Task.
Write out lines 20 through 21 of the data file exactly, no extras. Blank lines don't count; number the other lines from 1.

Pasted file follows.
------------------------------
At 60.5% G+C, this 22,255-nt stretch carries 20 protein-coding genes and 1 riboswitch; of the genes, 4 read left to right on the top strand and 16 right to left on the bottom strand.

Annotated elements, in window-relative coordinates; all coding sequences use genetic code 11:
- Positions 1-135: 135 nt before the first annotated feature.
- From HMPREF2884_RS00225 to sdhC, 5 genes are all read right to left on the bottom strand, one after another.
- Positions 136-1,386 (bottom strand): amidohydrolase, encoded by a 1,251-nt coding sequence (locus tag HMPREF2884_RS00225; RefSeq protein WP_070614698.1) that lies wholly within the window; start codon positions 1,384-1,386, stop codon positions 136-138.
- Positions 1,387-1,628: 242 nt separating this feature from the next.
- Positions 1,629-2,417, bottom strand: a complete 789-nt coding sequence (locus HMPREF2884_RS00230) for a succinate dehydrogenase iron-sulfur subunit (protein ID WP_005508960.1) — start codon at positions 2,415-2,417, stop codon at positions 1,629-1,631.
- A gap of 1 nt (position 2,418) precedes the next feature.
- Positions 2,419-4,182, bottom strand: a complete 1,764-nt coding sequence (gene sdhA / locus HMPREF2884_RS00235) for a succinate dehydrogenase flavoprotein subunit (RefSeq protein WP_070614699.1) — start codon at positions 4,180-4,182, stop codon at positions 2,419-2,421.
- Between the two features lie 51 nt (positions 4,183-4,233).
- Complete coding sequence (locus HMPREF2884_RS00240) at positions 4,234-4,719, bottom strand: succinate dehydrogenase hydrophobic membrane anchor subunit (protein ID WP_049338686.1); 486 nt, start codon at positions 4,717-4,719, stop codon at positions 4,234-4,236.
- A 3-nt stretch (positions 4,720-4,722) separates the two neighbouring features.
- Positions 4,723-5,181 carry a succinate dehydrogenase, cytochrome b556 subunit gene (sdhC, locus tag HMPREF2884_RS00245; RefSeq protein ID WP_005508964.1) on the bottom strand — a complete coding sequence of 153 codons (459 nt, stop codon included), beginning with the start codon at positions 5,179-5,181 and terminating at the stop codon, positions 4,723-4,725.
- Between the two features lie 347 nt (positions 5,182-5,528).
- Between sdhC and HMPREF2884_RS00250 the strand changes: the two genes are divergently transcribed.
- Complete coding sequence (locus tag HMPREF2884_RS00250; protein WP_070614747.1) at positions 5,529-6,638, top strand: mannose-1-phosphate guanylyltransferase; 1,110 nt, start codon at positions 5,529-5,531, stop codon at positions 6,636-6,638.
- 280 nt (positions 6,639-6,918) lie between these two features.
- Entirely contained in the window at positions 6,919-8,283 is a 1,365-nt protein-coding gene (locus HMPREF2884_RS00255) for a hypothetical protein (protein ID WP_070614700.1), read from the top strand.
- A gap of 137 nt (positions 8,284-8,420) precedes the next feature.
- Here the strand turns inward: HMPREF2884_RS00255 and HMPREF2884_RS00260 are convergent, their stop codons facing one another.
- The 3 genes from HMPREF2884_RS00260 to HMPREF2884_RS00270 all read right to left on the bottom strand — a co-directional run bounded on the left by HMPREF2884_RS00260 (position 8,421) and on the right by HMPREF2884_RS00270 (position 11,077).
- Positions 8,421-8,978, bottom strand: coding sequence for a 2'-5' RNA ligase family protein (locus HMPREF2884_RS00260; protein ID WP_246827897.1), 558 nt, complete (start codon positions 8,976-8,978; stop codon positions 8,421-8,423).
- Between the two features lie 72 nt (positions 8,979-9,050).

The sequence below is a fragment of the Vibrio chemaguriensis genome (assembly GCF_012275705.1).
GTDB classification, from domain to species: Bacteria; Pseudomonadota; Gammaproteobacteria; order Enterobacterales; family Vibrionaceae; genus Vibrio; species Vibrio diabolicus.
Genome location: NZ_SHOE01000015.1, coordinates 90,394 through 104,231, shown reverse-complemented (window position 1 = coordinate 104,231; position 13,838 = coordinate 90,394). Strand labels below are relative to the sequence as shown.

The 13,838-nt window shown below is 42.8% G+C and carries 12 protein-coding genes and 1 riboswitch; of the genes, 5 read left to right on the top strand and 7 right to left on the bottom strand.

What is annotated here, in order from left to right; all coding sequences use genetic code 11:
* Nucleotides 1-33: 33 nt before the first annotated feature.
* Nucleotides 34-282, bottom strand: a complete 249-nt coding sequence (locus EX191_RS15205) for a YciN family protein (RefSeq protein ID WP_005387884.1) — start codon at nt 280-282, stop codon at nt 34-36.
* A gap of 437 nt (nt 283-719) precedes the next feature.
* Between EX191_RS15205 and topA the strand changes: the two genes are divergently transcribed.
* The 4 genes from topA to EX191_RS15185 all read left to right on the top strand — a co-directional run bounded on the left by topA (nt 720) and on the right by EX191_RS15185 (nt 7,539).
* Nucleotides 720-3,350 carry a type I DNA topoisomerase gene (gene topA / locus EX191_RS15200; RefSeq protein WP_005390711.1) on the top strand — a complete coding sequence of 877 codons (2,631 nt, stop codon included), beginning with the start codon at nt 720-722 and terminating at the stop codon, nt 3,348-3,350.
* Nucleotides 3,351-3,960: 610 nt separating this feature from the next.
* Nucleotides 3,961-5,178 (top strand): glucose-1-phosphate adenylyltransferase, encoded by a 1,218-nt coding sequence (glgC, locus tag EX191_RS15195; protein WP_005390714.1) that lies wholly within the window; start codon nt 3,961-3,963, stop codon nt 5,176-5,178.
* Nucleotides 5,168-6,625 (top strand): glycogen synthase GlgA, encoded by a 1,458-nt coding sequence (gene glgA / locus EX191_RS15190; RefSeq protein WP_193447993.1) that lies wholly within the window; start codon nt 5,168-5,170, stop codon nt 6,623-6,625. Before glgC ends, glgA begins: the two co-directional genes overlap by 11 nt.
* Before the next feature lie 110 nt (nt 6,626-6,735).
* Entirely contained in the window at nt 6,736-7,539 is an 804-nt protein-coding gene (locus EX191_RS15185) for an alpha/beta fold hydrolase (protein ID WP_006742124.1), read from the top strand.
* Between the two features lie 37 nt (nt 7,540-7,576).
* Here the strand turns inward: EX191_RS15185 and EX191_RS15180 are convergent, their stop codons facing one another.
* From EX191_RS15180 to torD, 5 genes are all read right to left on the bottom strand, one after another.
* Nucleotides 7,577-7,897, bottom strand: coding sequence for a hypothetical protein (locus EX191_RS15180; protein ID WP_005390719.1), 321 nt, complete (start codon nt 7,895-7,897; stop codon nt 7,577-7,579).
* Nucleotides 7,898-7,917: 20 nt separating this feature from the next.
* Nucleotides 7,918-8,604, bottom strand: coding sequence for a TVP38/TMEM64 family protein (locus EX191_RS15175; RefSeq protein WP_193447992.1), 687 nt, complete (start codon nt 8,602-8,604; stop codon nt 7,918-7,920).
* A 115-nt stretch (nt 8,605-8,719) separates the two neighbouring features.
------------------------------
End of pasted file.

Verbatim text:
- Here the strand turns inward: HMPREF2884_RS00255 and HMPREF2884_RS00260 are convergent, their stop codons facing one another.
- The 3 genes from HMPREF2884_RS00260 to HMPREF2884_RS00270 all read right to left on the bottom strand — a co-directional run bounded on the left by HMPREF2884_RS00260 (position 8,421) and on the right by HMPREF2884_RS00270 (position 11,077).